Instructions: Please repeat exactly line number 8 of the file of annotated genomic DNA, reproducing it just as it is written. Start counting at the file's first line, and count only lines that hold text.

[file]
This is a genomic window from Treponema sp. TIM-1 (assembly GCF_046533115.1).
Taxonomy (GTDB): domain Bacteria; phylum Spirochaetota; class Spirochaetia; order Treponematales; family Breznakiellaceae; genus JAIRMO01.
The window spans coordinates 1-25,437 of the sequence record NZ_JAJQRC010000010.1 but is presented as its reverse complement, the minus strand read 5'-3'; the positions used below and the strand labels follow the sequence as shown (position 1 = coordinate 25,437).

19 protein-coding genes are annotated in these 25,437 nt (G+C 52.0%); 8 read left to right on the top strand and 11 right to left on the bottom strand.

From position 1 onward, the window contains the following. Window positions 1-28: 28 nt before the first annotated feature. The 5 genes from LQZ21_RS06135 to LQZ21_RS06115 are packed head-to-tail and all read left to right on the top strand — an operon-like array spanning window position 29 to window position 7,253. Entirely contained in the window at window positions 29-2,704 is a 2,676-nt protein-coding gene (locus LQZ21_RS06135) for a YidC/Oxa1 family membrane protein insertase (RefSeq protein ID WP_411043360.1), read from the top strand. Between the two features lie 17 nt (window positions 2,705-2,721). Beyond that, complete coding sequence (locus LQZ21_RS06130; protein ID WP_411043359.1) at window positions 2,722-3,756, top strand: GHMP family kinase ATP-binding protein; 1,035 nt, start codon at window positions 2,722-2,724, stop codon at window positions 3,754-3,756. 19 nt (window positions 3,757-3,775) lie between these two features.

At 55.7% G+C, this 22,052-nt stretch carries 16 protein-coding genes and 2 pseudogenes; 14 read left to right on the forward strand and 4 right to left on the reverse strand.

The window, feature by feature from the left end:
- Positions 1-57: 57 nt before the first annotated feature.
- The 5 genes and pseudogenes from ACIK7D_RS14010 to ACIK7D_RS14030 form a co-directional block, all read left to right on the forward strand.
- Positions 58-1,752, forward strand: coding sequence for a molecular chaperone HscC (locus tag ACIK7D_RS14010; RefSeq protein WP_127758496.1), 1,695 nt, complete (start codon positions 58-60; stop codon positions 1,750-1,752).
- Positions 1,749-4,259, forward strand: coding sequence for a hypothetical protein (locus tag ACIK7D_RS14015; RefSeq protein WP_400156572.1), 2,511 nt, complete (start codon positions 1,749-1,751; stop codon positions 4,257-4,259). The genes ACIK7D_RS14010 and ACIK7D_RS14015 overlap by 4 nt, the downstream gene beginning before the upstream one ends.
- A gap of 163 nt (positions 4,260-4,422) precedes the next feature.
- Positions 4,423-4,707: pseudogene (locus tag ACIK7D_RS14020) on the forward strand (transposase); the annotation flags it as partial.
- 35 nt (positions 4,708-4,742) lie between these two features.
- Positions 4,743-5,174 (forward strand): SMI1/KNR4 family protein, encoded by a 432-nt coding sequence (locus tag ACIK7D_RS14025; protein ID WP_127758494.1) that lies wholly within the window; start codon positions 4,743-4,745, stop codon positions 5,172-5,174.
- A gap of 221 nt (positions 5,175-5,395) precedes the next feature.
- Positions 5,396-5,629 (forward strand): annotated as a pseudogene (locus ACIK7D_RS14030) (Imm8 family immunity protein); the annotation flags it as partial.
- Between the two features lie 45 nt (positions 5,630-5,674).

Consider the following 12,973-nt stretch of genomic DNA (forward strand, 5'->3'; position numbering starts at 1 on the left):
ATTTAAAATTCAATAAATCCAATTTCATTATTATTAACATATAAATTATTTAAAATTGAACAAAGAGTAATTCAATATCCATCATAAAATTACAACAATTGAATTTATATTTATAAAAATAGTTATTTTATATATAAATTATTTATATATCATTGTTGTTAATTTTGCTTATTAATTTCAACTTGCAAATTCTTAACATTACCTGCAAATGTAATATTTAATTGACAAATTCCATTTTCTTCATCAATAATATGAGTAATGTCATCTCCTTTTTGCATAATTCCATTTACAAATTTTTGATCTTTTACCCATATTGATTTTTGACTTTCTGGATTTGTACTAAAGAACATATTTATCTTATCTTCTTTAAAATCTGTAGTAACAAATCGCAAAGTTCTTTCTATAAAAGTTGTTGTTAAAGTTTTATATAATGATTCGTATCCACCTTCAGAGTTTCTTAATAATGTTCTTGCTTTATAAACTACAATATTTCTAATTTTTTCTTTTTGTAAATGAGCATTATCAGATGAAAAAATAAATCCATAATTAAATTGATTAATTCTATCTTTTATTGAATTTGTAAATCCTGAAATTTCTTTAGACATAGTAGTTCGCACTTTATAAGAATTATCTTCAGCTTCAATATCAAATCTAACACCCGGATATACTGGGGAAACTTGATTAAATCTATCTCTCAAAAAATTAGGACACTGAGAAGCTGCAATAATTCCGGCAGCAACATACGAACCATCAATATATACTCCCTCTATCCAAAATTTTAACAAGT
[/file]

- Positions 1-57: 57 nt before the first annotated feature.